I read Jen Campbell’s Weird Things Customers Say in Bookshops a couple weeks ago because I’d completed Shaun Bythell’s The Diary of a Bookseller and wasn’t ready to stop reading about hilarious experiences in bookshops.
This Sunday Times bestseller is a miscellany of hilarious and peculiar bookshop moments: ‘Can books conduct electricity?’
‘My children are just climbing your bookshelves: that’s ok… isn’t it?’
A John Cleese Twitter question [‘What is your pet peeve?’], first sparked the ‘Weird Things Customers Say in Bookshops’ blog, which grew over three years into one bookseller’s collection of ridiculous conversations on the shop floor.
From ‘Did Beatrix Potter ever write a book about dinosaurs?’ to the hunt for a paperback which could forecast the next year’s weather; and from ‘I’ve forgotten my glasses, please read me the first chapter’ to ‘Excuse me… is this book edible?: here is a book for heroic booksellers and booklovers everywhere.
This full-length collection illustrated by the Brothers McLeod also includes top ‘Weird Things’ from bookshops around the world. (Goodreads)
I’m pretty sure that I learned about this book through booktube. I’m subscribed to the Campbell’s YouTube channel, where she chats about books, reading, and other bookish things as well as give life updates. I enjoy her content, particularly her book recommendation videos — I learned about The Fishermen by Chigozie Obioma (haven’t yet read it) from her — and history of fairytales videos, where she looks at a particular fairytale (like Cinderella) and discusses how the story has been told in different parts of the world and in different cultures and how the story has changed over time. I highly recommend that you check out her videos.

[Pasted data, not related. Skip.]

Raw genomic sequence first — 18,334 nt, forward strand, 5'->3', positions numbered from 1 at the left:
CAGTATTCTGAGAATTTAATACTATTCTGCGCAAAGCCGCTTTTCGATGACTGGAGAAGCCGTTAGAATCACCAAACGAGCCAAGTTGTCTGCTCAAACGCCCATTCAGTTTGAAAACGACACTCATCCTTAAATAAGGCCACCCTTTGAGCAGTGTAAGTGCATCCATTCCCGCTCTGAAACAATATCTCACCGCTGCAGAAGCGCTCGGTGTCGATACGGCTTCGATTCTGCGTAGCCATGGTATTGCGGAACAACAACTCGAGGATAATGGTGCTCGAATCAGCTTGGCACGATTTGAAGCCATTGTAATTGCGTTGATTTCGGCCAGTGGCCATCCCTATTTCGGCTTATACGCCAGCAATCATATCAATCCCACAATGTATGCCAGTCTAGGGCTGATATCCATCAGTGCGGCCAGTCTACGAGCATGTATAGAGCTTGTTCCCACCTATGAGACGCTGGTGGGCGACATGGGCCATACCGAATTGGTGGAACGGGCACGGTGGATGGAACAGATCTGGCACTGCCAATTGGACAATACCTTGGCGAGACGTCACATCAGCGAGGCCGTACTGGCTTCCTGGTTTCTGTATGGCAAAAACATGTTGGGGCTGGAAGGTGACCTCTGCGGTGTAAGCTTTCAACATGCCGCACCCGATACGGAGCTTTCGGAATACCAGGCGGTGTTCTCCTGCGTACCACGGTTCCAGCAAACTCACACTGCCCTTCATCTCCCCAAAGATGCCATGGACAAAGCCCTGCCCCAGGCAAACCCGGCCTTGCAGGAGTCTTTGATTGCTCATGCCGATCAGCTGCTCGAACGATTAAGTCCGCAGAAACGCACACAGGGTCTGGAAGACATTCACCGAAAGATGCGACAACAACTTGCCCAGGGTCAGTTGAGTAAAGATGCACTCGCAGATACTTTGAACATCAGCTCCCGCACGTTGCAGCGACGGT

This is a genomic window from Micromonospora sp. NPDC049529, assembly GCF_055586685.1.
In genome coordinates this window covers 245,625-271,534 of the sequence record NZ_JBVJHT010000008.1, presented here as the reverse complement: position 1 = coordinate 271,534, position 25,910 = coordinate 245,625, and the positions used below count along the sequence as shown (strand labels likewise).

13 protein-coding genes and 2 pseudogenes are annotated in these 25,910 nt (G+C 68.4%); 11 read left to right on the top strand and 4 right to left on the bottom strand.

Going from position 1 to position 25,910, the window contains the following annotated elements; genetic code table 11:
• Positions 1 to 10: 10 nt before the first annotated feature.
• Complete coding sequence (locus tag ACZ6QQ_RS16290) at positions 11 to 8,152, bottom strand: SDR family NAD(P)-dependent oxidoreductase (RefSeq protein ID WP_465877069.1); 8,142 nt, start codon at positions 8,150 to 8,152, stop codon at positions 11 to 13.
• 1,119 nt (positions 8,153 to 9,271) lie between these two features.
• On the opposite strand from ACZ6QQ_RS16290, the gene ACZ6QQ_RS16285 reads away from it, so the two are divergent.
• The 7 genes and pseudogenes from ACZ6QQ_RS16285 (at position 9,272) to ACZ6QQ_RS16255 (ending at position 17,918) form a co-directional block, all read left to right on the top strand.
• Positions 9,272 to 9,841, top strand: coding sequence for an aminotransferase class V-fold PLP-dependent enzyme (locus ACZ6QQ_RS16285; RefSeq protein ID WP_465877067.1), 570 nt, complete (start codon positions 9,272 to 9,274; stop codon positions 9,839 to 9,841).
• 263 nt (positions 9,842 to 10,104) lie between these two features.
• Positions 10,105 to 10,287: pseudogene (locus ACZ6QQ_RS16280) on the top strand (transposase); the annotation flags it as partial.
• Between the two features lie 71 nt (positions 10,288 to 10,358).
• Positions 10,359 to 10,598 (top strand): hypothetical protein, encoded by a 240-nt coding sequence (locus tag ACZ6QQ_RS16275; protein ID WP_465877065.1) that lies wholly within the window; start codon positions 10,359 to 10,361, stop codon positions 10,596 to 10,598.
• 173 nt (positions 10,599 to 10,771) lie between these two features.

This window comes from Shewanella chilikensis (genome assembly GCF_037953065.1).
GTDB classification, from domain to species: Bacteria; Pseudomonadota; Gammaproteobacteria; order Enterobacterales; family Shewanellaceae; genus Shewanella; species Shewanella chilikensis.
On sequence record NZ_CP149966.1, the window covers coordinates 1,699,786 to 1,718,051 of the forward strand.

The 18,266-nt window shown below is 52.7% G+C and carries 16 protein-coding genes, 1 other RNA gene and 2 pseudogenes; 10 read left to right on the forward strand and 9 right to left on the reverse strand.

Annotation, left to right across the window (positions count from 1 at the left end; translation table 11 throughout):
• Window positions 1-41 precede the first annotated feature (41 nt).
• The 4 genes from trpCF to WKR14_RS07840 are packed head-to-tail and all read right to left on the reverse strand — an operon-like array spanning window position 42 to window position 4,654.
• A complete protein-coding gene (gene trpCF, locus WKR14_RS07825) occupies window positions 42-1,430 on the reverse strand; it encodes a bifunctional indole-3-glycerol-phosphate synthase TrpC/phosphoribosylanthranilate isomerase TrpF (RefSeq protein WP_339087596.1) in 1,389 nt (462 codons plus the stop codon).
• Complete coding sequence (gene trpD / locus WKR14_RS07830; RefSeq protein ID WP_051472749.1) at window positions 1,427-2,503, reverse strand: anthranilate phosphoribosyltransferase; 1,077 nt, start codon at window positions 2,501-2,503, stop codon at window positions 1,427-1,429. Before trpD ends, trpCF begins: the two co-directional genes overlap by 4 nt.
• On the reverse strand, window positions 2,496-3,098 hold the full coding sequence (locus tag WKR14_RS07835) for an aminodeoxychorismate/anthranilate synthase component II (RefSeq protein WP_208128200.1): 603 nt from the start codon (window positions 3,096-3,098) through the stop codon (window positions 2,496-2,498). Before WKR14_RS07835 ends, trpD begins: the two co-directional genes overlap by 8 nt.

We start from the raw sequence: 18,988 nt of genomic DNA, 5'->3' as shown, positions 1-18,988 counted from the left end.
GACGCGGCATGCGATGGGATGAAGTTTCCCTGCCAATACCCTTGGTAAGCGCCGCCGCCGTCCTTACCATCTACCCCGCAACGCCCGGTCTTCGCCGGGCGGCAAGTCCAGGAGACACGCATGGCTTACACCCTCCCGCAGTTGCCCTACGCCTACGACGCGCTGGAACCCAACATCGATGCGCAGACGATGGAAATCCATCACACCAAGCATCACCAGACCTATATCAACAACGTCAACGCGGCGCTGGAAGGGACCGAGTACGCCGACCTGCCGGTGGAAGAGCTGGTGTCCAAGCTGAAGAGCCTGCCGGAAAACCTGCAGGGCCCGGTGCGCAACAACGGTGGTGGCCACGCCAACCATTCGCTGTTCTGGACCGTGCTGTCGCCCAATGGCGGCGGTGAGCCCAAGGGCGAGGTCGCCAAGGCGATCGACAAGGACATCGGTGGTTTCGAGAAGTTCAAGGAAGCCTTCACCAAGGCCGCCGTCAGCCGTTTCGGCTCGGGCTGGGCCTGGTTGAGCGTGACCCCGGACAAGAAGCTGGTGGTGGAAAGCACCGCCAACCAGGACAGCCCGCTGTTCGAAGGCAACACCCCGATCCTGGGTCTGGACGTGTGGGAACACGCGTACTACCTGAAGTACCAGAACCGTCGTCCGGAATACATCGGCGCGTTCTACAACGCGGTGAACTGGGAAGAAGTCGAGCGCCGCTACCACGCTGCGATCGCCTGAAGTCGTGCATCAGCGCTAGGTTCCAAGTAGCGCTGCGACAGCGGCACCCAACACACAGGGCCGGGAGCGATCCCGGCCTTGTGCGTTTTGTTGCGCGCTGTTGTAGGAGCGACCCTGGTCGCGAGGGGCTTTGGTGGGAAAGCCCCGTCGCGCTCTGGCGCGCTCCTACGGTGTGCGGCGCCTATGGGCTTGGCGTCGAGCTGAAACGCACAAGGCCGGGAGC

Many booktubers have mentioned Weird Things Customers Say in Bookshops on their channels, proclaiming how much they enjoyed it, so, back when I bought nearly every book I heard about on booktube, I bought a copy, and it has been sitting on my shelves since then. If not for Shaun Bythell’s The Diary of a Bookseller, it would still be sitting there unread. But I really enjoyed the dry humor in Bythell’s book, and I wasn’t ready for that entertainment to end, so I read Campbell’s book hoping for those qualities to continue in it.
Well, it wasn’t as funny as I thought it would be, but I thought that might have been because I’ve never worked in a bookshop (though I sorely want to) and probably couldn’t fully relate. (I have worked in retail before, though, so I could relate on that end.) Some parts made me chuckle and others made me wonder if people really said and did some of the things (like thinking that they can use the bookstore as a library or returning a book that fell in the bathtub or allowing their kid to run wild in the store and even damage merchandise). I found some of them hard to believe and I doubt I could have maintained a welcoming, patient demeanor in some of the circumstances. For some reason, I find it easier to accept that people would do some of these things in a department or clothing store or supermarket, but in my mind, bookshops have prestige, so people should behave better in them. This book proved that way of thinking wrong. I guess it’s only few of us who see bookshops as a reverent space.
The scenarios, statements, requests, and questions accumulated in the book are from two particular bookshops in the U.K. — the Edinburgh Bookshop and Ripping Yarns; but there’s a third section that accumulates content from booksellers around the world. Though it wasn’t as funny as I expected, I enjoyed reading Weird Things Customers Say in Bookshops. It is short and is a one-sitting read, but I took about three days to complete it because of responsibilities that kept interrupting me.
The text is accompanied by illustrations that highlight certain scenarios. They are simple cartoon illustrations that add a nice touch to the book, making it lighter and more delightful.
It’s okay. It has some funny moments and some odd ones (because of the customers’ antics).
Buy | Borrow | Bypass
Unless you enjoy reading about bookstores and bookish experiences, in which case Buy.